No contract: You have no recourse with the seller/lender.

No statutory right of redemption: This means the sale is FINAL and the borrower (former owner) does not have a second chance to “redeem” or get the property back.

Deficiency suit: This could hold up any quick resale or refinance of the property and jeopardize your title. A deficiency suit is where a lender has filed a lawsuit against the original borrower to collect any monies it did not or will not receive from foreclosing on the property. It is an open lawsuit and therefore “clouds” your title if you buy the property. The cloud would need to be removed before you could resell  the property or obtain a title policy on it. While your money is not directly as risk, a foreclosure sale could potentially be reversed by court order and a confirmation action would certainly cost a buyer at foreclosure time and money.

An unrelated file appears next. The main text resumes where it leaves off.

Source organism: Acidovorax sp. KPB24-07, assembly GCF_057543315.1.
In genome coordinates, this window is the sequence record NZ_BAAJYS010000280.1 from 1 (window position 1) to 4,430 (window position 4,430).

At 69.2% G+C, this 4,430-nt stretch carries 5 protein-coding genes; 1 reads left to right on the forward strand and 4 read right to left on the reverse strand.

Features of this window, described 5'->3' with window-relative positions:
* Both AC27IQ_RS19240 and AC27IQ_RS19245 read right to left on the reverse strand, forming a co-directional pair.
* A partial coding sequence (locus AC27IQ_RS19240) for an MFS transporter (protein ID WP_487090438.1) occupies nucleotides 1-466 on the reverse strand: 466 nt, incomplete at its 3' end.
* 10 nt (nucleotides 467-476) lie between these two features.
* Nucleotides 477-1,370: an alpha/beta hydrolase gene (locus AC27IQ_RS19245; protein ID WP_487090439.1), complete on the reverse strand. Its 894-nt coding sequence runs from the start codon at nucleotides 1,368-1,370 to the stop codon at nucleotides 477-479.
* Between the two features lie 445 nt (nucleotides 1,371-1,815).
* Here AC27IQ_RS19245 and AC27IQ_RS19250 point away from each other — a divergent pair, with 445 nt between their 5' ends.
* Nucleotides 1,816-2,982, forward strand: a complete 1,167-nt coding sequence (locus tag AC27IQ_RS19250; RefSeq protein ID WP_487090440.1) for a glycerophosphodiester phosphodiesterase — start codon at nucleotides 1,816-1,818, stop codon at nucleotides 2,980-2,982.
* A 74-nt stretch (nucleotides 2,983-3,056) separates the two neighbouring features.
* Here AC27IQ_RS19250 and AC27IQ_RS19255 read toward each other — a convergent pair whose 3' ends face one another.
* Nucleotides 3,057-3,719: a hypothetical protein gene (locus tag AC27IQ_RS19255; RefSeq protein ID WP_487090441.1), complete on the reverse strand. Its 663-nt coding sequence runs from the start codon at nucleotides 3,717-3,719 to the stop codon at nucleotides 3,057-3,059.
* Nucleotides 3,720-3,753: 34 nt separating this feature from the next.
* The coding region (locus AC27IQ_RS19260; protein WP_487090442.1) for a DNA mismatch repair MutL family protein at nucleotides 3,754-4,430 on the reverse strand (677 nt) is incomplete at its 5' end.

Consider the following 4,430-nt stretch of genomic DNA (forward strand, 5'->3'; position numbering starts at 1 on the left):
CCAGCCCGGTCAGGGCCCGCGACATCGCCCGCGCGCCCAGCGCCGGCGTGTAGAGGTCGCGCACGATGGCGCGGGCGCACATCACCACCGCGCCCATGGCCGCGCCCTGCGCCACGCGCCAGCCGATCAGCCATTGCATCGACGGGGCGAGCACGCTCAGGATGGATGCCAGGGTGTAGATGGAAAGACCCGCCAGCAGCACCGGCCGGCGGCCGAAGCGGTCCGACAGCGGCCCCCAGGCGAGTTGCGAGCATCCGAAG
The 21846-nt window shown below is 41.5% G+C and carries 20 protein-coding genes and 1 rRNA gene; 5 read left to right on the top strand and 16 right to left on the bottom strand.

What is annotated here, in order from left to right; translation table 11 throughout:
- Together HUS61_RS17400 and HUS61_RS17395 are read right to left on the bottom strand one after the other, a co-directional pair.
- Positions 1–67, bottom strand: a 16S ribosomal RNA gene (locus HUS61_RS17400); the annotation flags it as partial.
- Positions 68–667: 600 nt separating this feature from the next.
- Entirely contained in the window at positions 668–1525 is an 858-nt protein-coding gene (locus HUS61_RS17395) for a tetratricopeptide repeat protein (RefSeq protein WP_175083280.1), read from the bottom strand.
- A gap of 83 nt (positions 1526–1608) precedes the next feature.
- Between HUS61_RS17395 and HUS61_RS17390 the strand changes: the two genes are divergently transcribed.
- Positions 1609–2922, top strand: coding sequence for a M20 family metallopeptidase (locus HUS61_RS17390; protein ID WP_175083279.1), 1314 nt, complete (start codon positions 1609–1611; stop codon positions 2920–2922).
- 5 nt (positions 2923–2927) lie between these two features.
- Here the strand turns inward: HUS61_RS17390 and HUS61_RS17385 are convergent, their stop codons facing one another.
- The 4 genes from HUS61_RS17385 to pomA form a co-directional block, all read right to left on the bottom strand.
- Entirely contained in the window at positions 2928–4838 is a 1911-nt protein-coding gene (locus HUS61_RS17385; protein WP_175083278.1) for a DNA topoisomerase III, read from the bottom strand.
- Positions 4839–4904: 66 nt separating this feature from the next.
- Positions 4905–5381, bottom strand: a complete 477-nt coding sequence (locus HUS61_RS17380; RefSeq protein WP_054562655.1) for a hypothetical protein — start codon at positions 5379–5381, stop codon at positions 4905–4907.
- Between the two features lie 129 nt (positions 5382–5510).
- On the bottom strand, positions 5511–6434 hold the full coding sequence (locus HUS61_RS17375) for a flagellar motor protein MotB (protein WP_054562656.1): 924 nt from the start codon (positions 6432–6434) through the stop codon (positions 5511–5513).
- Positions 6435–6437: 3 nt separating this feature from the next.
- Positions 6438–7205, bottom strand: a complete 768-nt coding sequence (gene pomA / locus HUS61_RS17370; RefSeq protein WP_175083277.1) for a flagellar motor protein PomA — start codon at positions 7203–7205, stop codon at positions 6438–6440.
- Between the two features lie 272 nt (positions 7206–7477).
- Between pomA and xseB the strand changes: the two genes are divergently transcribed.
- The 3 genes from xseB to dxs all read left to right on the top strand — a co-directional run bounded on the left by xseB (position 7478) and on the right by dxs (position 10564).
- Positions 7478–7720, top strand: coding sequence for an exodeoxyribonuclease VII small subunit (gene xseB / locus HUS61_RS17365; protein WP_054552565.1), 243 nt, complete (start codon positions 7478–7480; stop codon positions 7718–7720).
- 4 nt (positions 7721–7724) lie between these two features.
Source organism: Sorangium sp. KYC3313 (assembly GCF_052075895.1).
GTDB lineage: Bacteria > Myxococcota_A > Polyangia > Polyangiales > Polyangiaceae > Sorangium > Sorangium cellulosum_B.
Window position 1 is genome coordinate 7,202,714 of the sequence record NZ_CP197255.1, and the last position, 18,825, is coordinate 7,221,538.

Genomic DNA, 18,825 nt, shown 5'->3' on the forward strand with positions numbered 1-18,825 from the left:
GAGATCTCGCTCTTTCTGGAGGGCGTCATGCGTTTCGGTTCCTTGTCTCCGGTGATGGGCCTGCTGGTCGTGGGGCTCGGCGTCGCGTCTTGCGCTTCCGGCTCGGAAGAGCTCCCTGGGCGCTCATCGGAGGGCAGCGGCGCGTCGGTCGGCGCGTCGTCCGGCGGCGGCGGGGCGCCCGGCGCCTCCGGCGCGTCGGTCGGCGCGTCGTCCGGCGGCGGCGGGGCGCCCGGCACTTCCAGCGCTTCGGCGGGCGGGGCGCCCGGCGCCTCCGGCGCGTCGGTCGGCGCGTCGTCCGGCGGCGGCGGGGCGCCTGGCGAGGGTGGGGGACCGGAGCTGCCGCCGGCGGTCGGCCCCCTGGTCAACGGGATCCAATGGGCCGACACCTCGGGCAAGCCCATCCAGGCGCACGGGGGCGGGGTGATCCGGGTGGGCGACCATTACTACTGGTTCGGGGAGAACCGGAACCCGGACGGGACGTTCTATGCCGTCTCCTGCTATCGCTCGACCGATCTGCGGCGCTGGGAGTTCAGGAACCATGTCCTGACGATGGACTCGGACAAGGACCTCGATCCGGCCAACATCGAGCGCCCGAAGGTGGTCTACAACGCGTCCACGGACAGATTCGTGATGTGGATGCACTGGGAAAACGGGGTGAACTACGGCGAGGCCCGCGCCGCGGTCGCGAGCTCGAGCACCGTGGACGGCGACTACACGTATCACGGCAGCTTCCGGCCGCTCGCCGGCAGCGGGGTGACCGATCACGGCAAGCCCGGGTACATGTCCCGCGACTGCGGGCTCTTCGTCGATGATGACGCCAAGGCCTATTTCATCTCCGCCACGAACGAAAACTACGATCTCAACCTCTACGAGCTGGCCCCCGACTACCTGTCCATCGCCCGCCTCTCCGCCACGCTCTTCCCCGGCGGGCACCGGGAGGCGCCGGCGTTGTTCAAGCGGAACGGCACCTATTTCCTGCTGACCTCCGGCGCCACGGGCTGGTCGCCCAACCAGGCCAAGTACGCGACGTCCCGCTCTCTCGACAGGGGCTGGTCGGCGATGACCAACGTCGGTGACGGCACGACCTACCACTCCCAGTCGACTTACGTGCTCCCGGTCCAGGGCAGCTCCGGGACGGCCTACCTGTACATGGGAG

Title Search: You must conduct this on your own (using a title attorney service such as the service our firm can provide) to run title on the property prior to your bidding on the property. Title will show you what taxes, liens, encumbrances and other items may affect the property. For instance, is there an easement or buffer which makes part of the property undevelopable or unusable? Title will also reveal if taxes are owed, if there are third party lien purchasers, and if any judgments are in the chain of title which were not wiped out by foreclosure. The costs of due diligence, title searches from independent title examiners, and attorneys may be expensive and you would have to pay for that up front out of your pocket and would not be reimbursed for it when you buy the property. Typically, title insurance is not offered by the foreclosing attorney’s office.